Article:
Why: Adams travels the world to see species on the edge of extinction, and asks those who study them what drove them to it. This might be the funniest book about endings ever written, and one of the saddest, too.
Lecturer: Professor Emerita Paula Fass
Book: Venice Observed
Author: Mary McCarthy
Why: One of the most talented twentieth century American literary figures, brings the readers into unexpected sides and sites of Venice that McCarthy recognizes as the original and by now tediously explored tourist venue. In introducing the vanishing inhabitants (including the lace workers and glass blowers), she allows us to see Venice in a fresh way and in language that creates a new appreciation of this precious and possibly vanishing place.
Author: George Eliot
Why: The great (possibly greatest) of British nineteenth century novelists, is a historical novel set in Renaissance Florence. It brings the readers into the lives of people who are both high and low in the society and vividly describes streets and buildings which the visitor can still recognize and appreciate. While not a guidebook, it is an intimate description of Florence at the time it was forming as a unique place.
Lecturer: Hans Giesecke
Book: A Time of Gifts
Author: Patrick Leigh Fermor
Why: By far my most favorite travel book (or set of books in this case) is the trilogy written by legendary British travel writer Patrick Leigh Fermor. The first book of this trilogy is A Time of Gifts, the second is Between the Woods and the Water, and third is The Broken Road. All three of these travel journals are great, but the first one is the best.
Lecturer: Dr. Larry Michalak
Book: Richard Halliburton’s Complete Book of Marvels
Author: Richard Halliburton
Why: When I was a boy the book which gave me an appetite for travel was Richard Halliburton’s Complete Book of Marvels, published in 1941. Halliburton was an adventurer who traveled around the world in the 1920s and 1930s. He wrote books mainly for young people in gushy, breathless prose, but he is a great story-teller and fun for adults too. He wrote about ten books, all of them long out of print but widely available used.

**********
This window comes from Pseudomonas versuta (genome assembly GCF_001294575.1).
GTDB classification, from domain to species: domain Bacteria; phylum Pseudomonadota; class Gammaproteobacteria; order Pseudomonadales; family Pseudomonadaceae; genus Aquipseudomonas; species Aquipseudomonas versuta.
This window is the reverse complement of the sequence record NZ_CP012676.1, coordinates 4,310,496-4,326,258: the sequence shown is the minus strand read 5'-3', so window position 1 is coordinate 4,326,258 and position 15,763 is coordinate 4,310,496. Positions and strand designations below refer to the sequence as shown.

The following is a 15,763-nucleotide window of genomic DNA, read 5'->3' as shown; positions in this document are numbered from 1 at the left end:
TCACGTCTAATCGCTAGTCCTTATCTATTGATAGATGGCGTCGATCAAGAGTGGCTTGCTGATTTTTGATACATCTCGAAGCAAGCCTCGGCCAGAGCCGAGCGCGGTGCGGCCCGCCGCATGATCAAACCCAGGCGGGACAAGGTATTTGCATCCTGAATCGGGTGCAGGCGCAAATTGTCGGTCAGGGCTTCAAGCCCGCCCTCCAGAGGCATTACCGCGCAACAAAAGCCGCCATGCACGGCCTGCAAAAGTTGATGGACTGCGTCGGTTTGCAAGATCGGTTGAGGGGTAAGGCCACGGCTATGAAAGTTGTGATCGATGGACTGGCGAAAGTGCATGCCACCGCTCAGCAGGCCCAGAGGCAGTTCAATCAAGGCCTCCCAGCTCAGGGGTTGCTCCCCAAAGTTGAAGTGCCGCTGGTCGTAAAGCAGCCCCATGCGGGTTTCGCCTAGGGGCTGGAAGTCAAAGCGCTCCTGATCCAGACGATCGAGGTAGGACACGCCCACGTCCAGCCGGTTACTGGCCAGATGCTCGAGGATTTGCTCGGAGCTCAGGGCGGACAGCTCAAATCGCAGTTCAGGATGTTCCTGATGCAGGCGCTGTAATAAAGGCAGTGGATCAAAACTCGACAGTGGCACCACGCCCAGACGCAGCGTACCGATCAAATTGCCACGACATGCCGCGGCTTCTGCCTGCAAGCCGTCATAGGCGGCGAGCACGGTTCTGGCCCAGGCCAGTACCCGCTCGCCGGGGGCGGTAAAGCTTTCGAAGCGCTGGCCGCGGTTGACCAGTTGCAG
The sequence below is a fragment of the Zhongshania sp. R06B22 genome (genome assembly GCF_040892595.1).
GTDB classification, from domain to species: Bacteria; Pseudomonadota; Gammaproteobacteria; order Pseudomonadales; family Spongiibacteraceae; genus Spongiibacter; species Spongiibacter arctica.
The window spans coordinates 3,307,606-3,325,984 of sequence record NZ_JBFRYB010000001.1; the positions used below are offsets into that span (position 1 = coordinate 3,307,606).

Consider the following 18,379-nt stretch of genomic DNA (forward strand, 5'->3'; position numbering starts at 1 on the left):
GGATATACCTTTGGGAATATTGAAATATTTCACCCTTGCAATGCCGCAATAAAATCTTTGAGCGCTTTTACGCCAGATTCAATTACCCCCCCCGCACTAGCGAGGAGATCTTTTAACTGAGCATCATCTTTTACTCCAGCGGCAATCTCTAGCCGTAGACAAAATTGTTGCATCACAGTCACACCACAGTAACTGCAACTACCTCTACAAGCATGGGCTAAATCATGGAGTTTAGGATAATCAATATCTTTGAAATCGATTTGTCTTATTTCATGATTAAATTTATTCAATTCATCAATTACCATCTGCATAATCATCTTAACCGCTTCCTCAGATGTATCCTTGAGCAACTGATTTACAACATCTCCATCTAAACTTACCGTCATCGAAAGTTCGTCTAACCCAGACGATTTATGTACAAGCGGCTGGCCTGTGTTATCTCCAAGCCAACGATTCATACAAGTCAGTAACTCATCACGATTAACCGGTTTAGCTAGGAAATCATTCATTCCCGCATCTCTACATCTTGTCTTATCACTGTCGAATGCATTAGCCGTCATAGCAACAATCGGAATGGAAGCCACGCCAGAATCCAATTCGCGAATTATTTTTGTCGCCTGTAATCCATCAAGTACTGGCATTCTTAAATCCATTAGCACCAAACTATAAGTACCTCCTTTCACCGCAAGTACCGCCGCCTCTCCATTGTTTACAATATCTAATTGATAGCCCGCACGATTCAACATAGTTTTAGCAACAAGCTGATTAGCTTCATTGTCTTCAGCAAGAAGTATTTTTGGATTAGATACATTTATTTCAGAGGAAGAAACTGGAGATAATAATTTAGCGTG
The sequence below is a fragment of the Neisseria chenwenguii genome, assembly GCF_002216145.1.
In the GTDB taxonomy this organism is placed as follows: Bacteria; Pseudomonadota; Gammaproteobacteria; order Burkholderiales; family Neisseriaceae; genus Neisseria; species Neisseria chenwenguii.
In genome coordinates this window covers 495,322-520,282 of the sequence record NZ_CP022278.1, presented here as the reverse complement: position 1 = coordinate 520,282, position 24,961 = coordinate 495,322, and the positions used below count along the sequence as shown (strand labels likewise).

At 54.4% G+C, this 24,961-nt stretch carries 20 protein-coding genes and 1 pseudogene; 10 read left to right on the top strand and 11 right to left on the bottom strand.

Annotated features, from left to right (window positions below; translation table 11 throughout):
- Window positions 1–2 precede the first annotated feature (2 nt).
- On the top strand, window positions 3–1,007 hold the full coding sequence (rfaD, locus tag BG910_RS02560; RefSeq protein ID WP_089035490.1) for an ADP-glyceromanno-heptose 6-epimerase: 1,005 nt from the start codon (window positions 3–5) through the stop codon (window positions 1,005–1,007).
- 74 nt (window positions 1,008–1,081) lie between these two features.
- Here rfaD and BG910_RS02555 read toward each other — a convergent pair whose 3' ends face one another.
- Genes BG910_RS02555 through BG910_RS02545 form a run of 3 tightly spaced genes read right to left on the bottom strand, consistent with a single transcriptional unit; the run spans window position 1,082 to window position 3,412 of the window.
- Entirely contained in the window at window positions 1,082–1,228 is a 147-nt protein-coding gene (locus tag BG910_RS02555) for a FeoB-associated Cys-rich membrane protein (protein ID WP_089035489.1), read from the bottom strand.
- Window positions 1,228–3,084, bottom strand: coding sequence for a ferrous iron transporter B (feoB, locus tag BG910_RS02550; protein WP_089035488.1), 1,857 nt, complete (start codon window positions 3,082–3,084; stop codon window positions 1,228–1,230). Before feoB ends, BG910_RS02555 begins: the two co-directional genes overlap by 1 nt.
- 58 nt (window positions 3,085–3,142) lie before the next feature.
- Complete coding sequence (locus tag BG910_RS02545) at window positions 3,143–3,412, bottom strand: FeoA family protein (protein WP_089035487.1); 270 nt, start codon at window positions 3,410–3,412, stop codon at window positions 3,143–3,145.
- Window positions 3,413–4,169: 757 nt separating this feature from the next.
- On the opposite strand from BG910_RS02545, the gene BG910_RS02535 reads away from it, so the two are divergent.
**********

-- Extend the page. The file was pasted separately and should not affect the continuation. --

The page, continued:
Lecturer: Brent Mishler
Book: Noa Noa: The Tahitian Journal
Author: Paul Gauguin
Why: The most widely known of Gauguin’s writings; insights into his thinking and motives based on his time spent in Tahiti. The 1985 Dover reprint is available and inexpensive, and has 24 of his drawings reproduced.
Book: Aphrodite’s Island
Author: Anne Salmond
Why: Detailed mixture of scholarly and popular history describing the European discovery of Tahiti and cultural reactions on both sides.
Book: On the Road of the Winds
Author: Patrick V. Kirch
Why: A scholarly but quite readable synthesis of Polynesian history across the Pacific Islands, by a former professor in the UC Berkeley Moorea class! Professor Kirch is both an archaeologist and a paleo-ecologist and integrates the effects of people on the environment and vice-versa.